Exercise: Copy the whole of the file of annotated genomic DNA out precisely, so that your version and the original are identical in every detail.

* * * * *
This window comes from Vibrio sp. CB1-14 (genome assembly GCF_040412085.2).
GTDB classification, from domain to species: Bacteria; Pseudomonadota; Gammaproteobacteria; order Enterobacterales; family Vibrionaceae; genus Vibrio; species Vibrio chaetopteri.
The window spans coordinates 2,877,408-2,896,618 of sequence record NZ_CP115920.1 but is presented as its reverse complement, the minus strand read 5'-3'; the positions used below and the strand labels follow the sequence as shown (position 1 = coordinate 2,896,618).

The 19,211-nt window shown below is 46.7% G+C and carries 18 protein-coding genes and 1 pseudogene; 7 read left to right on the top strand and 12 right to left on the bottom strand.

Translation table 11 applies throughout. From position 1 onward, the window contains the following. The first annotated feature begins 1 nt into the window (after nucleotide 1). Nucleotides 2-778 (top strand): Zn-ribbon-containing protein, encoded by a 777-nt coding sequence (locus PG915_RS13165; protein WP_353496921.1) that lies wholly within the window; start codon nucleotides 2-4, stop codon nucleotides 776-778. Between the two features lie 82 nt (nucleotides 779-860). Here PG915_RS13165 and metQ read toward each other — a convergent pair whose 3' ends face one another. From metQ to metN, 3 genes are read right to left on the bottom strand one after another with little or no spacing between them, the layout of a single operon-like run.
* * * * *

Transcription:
This window comes from Vibrio sp. CB1-14 (genome assembly GCF_040412085.2).
GTDB classification, from domain to species: Bacteria; Pseudomonadota; Gammaproteobacteria; order Enterobacterales; family Vibrionaceae; genus Vibrio; species Vibrio chaetopteri.
The window spans coordinates 2,877,408-2,896,618 of sequence record NZ_CP115920.1 but is presented as its reverse complement, the minus strand read 5'-3'; the positions used below and the strand labels follow the sequence as shown (position 1 = coordinate 2,896,618).

The 19,211-nt window shown below is 46.7% G+C and carries 18 protein-coding genes and 1 pseudogene; 7 read left to right on the top strand and 12 right to left on the bottom strand.

Translation table 11 applies throughout. From position 1 onward, the window contains the following. The first annotated feature begins 1 nt into the window (after nucleotide 1). Nucleotides 2-778 (top strand): Zn-ribbon-containing protein, encoded by a 777-nt coding sequence (locus PG915_RS13165; protein WP_353496921.1) that lies wholly within the window; start codon nucleotides 2-4, stop codon nucleotides 776-778. Between the two features lie 82 nt (nucleotides 779-860). Here PG915_RS13165 and metQ read toward each other — a convergent pair whose 3' ends face one another. From metQ to metN, 3 genes are read right to left on the bottom strand one after another with little or no spacing between them, the layout of a single operon-like run.